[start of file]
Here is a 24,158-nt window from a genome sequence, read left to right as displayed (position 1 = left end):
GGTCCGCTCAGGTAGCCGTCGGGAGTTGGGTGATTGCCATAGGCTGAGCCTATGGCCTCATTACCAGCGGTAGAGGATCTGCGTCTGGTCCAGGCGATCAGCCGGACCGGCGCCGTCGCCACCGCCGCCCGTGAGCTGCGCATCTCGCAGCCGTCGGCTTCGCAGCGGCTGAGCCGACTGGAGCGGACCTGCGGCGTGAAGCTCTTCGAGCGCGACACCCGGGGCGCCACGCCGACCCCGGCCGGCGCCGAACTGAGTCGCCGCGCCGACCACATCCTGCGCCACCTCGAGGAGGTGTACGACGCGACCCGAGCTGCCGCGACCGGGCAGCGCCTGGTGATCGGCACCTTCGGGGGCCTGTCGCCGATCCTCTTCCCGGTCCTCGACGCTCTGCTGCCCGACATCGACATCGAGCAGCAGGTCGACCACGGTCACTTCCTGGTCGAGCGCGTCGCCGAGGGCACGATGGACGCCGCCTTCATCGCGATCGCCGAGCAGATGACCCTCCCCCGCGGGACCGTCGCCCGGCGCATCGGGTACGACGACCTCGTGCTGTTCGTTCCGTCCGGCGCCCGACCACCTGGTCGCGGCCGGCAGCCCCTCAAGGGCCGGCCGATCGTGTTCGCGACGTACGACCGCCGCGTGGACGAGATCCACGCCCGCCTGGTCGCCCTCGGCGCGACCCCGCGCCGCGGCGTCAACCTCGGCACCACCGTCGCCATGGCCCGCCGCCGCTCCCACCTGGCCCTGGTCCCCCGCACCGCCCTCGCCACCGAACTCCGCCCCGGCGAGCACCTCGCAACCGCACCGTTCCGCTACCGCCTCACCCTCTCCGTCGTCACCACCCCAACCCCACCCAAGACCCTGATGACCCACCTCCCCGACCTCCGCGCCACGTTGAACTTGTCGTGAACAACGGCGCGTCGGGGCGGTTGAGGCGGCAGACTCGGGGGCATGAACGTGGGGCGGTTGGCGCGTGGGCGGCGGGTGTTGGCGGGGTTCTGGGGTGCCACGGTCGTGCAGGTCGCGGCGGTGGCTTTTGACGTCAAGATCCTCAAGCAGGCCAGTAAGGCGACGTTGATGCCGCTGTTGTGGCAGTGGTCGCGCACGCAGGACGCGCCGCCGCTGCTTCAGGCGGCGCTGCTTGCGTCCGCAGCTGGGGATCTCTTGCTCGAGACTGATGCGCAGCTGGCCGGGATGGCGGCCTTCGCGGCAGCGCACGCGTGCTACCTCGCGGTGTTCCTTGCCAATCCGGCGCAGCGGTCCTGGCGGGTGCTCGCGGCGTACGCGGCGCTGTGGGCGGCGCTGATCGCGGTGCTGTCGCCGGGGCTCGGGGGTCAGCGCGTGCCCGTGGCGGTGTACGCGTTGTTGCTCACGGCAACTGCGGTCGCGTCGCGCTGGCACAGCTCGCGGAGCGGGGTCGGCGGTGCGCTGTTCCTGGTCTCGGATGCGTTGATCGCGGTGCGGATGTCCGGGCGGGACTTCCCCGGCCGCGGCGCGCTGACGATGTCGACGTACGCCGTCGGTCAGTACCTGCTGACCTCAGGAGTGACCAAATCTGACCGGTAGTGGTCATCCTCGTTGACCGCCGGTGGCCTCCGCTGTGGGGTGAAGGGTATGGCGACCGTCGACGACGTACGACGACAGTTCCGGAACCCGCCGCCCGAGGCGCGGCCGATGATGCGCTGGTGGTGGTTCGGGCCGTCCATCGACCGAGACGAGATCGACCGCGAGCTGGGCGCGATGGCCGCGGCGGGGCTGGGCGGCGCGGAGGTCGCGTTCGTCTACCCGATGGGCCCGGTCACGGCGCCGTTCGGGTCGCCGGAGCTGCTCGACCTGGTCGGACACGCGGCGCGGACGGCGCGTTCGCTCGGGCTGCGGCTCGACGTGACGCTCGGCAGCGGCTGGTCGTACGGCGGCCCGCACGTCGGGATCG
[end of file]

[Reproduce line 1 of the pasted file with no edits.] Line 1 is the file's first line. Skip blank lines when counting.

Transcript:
Here is a 24,158-nt window from a genome sequence, read left to right as displayed (position 1 = left end):